‘Victory for Grid Reliability’ as FREC Order Opens US Wholesale Markets to Distributed Energy

The BuffaloSeptember 21, 2020389

Summary:

The solar industry has soared this past decade, with solar power becoming more and more affordable, along with technological advancements making solar energy more efficient.

Main Article:

‘Victory for Grid Reliability’ as FREC Order Opens US Wholesale Markets to Distributed Energy

The U.S. solar industry has grown significantly in the last decade as solar power has become more affordable, efficient, and accessible. Since 2014, the cost of solar panels has dropped by almost 50 percent. The U.S. now has over 2 million solar installations, which produce enough solar electricity each year to power more than 12 million homes. According to data from Google’s Project Sunroof, the share of solar-viable buildings that have a solar installation in the U.S. is a mere 1.2 percent, but many cities boast much larger percentages.

In the first quarter of 2020, solar made up 40 percent of new electricity generating capacity added in the U.S. The increase in solar power is part of a trend toward increased utilization of renewable energy, including solar panels, wind energy, biomass, hydropower, and geothermal. As of 2018, renewable energy accounted for over 20 percent of total electricity capacity, up from less than 12 percent in 2009.

Compared to other nations, the U.S. ranks second (behind China) in renewable energy capacity. When considering just solar capacity, the U.S. ranks third behind China and Japan. In the U.S., increases in solar capacity and generation have come from both utility-scale and distributed solar installations. Utility-scale solar power facilities produce power that is fed into the electrical grid and ultimately sold to customers in different locations. On the other hand, distributed solar installations (such as commercial and residential rooftop solar installations) are smaller in size and produce electricity at the location it is consumed. Utility-scale solar power generation has increased nearly 60-fold since 2010, and small-scale distributed solar energy generation has increased by almost 15-fold over the same time span.

While solar energy has come down greatly in cost, price is still a barrier to many U.S. households who want to invest in rooftop solar installation. To help offset the solar installation cost, a federal solar tax credit allows taxpayers to deduct 26 percent of the cost of installing a solar power system. Additionally, many states offer solar rebates for home solar energy systems. California even mandates that new construction homes have a solar power system.

Not surprisingly, solar energy use and investment varies considerably across states and cities. Geographic areas that receive a lot of sunlight are more conducive to solar energy, but high air temperatures make solar panels less efficient. At the state level, Hawaii and California have the largest share of solar-viable buildings equipped with solar power systems, at 12.4 percent and 3.9 percent, respectively. North Dakota and South Dakota have the lowest shares of viable buildings with solar power, both at close to 0.03 percent.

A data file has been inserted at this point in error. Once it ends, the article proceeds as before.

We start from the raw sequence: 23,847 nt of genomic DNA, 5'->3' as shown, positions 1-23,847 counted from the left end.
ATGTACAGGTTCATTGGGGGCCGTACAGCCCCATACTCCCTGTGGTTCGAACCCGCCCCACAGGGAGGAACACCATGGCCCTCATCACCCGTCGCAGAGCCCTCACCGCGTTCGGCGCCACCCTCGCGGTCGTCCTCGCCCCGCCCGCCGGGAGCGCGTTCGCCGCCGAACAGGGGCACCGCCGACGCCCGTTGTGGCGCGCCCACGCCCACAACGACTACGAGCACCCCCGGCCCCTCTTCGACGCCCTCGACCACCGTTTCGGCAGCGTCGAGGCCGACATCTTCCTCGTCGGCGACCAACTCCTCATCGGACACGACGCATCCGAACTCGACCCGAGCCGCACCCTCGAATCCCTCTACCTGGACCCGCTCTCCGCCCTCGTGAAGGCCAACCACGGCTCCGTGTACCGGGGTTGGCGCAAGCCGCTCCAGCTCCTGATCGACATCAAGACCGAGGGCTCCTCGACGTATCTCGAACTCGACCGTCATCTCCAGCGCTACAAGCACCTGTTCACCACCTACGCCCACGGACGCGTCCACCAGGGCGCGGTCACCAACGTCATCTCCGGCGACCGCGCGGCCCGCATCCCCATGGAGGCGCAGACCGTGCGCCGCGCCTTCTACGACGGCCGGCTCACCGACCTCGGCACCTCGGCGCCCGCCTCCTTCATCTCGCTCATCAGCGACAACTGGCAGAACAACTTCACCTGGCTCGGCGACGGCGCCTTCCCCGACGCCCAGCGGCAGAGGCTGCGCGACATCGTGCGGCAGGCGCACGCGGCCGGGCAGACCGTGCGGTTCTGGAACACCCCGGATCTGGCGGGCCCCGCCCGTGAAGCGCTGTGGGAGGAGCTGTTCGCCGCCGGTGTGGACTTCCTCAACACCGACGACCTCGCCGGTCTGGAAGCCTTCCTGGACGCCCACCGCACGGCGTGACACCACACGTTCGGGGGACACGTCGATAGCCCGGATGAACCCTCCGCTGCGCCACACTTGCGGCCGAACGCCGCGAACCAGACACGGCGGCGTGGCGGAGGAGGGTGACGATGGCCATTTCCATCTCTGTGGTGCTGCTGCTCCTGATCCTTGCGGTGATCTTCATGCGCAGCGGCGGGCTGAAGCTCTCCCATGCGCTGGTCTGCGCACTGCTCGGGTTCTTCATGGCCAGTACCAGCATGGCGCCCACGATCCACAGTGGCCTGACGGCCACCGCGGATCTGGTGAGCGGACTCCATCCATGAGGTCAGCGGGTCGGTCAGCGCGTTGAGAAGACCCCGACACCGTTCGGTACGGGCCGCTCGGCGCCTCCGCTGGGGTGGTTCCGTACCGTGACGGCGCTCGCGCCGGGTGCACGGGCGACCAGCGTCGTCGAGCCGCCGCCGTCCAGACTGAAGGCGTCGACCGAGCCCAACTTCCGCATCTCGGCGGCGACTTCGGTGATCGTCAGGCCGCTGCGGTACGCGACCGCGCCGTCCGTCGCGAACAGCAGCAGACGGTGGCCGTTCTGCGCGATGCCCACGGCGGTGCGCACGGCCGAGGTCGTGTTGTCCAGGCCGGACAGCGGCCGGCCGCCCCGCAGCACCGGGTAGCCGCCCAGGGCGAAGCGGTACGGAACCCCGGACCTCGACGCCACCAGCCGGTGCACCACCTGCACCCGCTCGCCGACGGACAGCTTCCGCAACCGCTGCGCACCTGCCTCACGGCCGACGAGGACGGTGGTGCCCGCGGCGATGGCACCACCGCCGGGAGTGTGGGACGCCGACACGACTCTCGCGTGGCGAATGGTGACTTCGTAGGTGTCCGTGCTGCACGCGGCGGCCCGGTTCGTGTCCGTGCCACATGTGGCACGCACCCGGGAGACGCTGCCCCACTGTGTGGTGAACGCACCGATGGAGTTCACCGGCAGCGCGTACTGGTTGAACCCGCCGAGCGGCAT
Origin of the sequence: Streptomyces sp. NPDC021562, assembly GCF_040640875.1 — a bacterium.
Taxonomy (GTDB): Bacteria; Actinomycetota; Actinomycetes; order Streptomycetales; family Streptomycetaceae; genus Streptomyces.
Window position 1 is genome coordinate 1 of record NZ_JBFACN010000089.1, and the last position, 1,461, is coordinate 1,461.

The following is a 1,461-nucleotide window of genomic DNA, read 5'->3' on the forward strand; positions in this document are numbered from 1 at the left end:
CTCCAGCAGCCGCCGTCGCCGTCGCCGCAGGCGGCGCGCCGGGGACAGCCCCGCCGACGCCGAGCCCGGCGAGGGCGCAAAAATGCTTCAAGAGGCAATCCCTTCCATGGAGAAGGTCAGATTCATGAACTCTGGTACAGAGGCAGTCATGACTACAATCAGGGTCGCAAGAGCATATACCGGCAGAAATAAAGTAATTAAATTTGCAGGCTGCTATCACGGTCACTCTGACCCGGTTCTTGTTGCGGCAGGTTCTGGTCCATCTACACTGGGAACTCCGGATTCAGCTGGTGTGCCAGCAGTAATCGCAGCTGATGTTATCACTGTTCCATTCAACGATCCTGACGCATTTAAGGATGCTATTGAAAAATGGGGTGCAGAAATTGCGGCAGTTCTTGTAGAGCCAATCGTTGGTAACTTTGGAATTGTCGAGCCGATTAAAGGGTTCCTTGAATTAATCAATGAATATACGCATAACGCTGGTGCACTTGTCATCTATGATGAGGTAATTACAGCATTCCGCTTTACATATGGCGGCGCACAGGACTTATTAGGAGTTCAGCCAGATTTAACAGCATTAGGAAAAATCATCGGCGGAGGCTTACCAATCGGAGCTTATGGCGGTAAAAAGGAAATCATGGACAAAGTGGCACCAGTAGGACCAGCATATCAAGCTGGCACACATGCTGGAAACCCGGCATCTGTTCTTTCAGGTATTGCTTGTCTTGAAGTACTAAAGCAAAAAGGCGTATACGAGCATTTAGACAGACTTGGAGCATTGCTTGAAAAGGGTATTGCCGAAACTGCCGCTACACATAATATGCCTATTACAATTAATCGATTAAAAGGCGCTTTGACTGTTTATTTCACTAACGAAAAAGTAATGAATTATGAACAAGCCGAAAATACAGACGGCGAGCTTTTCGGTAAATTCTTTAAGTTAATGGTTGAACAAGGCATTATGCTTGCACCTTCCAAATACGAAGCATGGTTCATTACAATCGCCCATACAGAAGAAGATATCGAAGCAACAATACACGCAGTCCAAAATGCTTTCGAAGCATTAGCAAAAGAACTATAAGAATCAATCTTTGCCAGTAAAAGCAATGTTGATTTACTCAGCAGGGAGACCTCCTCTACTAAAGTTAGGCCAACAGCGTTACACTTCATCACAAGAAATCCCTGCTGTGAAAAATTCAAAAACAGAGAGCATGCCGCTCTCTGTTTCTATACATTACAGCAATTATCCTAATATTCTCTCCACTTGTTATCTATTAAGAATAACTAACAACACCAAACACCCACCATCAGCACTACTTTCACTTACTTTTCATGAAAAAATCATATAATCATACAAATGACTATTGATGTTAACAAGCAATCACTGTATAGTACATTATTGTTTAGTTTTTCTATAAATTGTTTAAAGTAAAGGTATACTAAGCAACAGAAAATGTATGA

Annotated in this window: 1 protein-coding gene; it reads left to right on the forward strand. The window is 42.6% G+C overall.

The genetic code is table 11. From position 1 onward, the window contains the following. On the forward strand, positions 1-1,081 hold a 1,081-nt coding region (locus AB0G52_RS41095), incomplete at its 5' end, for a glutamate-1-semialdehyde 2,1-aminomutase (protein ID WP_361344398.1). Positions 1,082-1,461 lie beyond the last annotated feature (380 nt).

To determine the cities investing the most in solar power, researchers at Porch analyzed the latest data on small-scale rooftop solar installations from Google’s Project Sunroof. The researchers ranked cities according to the share of viable buildings with solar power. Researchers also looked at the total number of buildings with solar panels, the share of all buildings that are solar-viable, the total buildings that are solar-viable, and the median annual solar power potential per viable roof. For context, the average annual electricity consumption for an American home is 10,972 kilowatt-hours per year.

To improve relevance, only cities with at least 100,000 people were included in the analysis. Additionally, cities were grouped into the following cohorts based on population size:

- Small cities: 100,000-149,999

- Midsize cities: 150,000-349,999

- Large cities: more than 350,000

Here are the cities investing the most in solar.

15. Long Beach, CA

- Share of viable buildings with solar: 1.6%

- Total buildings with solar: 1,469

- Share of all buildings that are solar-viable: 84.3%

- Total buildings that are solar-viable: 91,992

- Median annual solar potential per viable roof: 10,353 kilowatt-hours

14. Sacramento, CA

- Share of viable buildings with solar: 2.2%

- Total buildings with solar: 2,860

- Share of all buildings that are solar-viable: 89.4%

- Total buildings that are solar-viable: 131,992

- Median annual solar potential per viable roof: 15,653 kilowatt-hours

13. Phoenix, AZ

- Share of viable buildings with solar: 2.4%

- Total buildings with solar: 10,487

- Share of all buildings that are solar-viable: 96.3%

- Total buildings that are solar-viable: 429,903

- Median annual solar potential per viable roof: 22,721 kilowatt-hours

12. Aurora, CO

- Share of viable buildings with solar: 2.5%

- Total buildings with solar: 1,956

- Share of all buildings that are solar-viable: 88.8%

- Total buildings that are solar-viable: 77,120

- Median annual solar potential per viable roof: 11,859 kilowatt-hours